Gratitude for garden owners who share

A first glimpse at the most private section of a garden in Niagara-on-the-Lake

The generosity of private owners who open their personal spaces to the garden public should never be undervalued. I’ve known this as a garden tour fanatic and as a volunteer. But being one of the organizers for the 2015 Garden Bloggers Fling in Toronto brought it home to me full force. Today, my gratitude goes out to those who could, with far less inconvenience, keep their gardens to themselves – but don’t. This spectacular garden in Niagara-on-the-Lake, shown in part, is just one.

This was one of the gardens on the 2015 Shaw Festival Guild Garden Tour, who partnered with the Toronto Fling on our optional Niagara day. The owners kindly agreed to keep it open one more day for our bloggers – along with gardens we blogged about here and here. Do keep alert for the 2016 Shaw Guild tour, which I’m sure will have equally wonderful gardens. Like many local garden tours, it’s a fundraiser for a great cause, which is a perfect way to express your gratitude.

A few steps more reveals a garden with wonderful attention to detail and fab foliage. “Fab” is the technical term.
What can I say? Beautiful on so many levels.
Picture yourself lounging here on a hot day.
Turning around presents you with this. Remember those curtains. We’ll come back to them.
The sweep staircase invites you to the upper terrace.
There, you enjoy this view of the pool below. The overcast sky was ideal for photography.
Sweep back down the stairs.
Pause to admire a subtle detail.
Then be beckoned through the gate – accompanied by the splash of a water wall.
Beyond the gate, you find yourself in a very different kind of space. Naturally, you want to cross the bridge.
The middle of the bridge lets you look across this edited wild space, with its river of yellow flags (Iris).
A little further, and a grove of birch trees screens that curtained area you saw before.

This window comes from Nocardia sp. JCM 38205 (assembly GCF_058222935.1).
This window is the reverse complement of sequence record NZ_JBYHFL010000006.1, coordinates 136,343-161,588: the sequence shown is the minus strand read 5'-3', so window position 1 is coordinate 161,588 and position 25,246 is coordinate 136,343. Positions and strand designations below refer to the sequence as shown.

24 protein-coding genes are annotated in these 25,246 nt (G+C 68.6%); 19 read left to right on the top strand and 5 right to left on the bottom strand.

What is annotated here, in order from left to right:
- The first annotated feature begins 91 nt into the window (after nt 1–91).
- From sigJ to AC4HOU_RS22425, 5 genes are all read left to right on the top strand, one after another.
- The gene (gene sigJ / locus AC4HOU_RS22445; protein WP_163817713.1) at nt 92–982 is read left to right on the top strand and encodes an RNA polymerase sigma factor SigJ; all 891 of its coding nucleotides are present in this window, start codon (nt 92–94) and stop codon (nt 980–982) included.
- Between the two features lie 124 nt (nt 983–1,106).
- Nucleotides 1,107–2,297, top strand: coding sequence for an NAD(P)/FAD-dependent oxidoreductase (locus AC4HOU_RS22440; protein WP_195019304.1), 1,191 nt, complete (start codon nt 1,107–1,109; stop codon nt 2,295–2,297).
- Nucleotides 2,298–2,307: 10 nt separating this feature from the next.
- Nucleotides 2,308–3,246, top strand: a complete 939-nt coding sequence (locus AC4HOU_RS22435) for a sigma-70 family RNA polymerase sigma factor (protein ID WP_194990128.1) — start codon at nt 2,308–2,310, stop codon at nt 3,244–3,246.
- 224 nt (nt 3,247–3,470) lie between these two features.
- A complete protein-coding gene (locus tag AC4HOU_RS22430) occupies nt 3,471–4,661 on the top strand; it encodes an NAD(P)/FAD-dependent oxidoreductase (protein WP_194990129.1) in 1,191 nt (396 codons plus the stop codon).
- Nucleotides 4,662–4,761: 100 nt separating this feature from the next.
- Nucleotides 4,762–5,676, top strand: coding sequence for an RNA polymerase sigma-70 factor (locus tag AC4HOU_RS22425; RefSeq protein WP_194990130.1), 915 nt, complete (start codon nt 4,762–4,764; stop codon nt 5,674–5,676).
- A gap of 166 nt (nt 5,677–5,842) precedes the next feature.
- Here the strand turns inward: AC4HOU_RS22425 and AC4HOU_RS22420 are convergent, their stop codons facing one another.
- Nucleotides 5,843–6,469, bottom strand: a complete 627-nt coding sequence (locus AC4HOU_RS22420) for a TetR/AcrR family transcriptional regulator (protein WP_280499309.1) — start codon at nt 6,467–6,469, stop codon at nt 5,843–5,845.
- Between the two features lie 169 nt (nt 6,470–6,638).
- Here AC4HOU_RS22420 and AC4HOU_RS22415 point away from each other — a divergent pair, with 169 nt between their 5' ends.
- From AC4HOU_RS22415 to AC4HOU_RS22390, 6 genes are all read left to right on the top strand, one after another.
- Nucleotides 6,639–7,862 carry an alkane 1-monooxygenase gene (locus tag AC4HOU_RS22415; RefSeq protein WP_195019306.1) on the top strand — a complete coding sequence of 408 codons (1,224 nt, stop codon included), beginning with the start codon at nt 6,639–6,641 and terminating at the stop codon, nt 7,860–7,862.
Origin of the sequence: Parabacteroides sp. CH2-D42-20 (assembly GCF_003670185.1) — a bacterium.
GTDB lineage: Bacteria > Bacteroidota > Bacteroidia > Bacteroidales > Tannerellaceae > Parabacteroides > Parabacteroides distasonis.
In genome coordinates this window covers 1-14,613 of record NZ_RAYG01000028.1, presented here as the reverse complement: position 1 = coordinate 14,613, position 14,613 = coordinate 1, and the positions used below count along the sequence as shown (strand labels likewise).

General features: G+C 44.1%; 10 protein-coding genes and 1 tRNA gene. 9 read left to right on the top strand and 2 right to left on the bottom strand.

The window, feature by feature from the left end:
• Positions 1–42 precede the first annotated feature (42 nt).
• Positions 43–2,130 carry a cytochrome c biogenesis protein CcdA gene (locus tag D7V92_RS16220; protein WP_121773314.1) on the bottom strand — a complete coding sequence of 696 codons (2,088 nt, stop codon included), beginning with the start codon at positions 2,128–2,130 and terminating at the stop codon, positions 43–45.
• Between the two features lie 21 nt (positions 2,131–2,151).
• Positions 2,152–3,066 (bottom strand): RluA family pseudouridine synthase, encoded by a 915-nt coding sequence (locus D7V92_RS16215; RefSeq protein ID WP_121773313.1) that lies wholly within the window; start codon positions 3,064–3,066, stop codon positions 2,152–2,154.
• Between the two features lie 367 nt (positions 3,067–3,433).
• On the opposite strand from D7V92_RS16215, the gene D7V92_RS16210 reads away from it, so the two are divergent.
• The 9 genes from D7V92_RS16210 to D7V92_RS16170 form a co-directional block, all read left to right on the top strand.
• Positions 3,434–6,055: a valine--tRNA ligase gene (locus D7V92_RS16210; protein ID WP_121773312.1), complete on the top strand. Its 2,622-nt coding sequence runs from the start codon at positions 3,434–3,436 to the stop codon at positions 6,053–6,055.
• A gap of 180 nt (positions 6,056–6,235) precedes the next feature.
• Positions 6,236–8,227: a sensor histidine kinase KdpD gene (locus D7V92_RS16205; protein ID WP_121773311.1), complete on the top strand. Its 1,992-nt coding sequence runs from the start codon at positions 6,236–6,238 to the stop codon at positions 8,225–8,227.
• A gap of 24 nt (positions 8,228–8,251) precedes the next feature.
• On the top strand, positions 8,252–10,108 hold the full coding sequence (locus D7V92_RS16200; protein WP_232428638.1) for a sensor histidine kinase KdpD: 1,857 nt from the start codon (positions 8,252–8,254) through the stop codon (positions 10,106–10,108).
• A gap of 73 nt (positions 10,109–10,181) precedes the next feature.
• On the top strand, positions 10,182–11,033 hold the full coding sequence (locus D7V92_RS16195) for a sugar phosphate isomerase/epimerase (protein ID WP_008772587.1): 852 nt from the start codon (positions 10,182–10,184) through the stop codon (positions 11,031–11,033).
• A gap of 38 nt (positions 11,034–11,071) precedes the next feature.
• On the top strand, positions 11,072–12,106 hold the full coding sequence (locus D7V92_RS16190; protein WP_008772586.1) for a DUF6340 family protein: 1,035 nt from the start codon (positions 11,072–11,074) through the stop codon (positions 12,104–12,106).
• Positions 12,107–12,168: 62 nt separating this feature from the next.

Steps? Of course you must climb them.
Here you find yourself on a second upper terrace, looking down at the azure swimming pool. Trimming the edge
of this terrace, an L-shaped pool with an infinity edge, lined with dark tile to be more reflective, is clearly the source
of the water wall you passed earlier.
When you tire of dipping your fingers into the pool from your lounge chair below, here’s where to hang out with your
wine and good book. Do people with gardens like this “hang out”? Who knows? I’m grateful they let us do it, though.

On Day Two of my month of gratitude, I’ll ask: would you be willing to open your garden like this?


  1. Hear, hear Marilyn. It was a great Fling. I don't have a garden anywhere like this one, so the only place it'll get opened to the public is on the internet 😉

  2. I absolutely loved this garden – all of the nooks and crannies…a surprise around every corner. If I had a garden like that, I think I would be more than willing to let people in to oogle it. Mine, however, is still at the "before" photo stage 😉

    Now that I am *almost* caught up with my garden chores and am only days away from putting all my beds to bed, so to speak, I have some Fling blogging to catch up on. I hope you enjoy our Indian summer this week!

    1. You're right, Margaret — I didn't even mention the front garden yet. But I will shortly. I look forward to reading your Fling posts. Please share them on the Facebook group page.

  3. I so wish I could have joined this day's tour. Based on reviews and photos, the gardens you saw were spectacular!

    Giving thanks to those who open their gardens can be reciprocal. I love having people visit Glen Villa although I do get anxious before every visit, worrying that too many things are not as they are meant to be. I find most visitors respond positively, even to short-comings. (What, weeds?) I particularly welcome helpful critiques — visitors have made some wonderful suggestions that have improved my garden. So, thank you to visitors, too!

    1. Pat, you would have appreciated it, I'm sure. I'd love to see your garden, and with one of our children living in Montreal, perhaps I might just swing it — if you're amenable.

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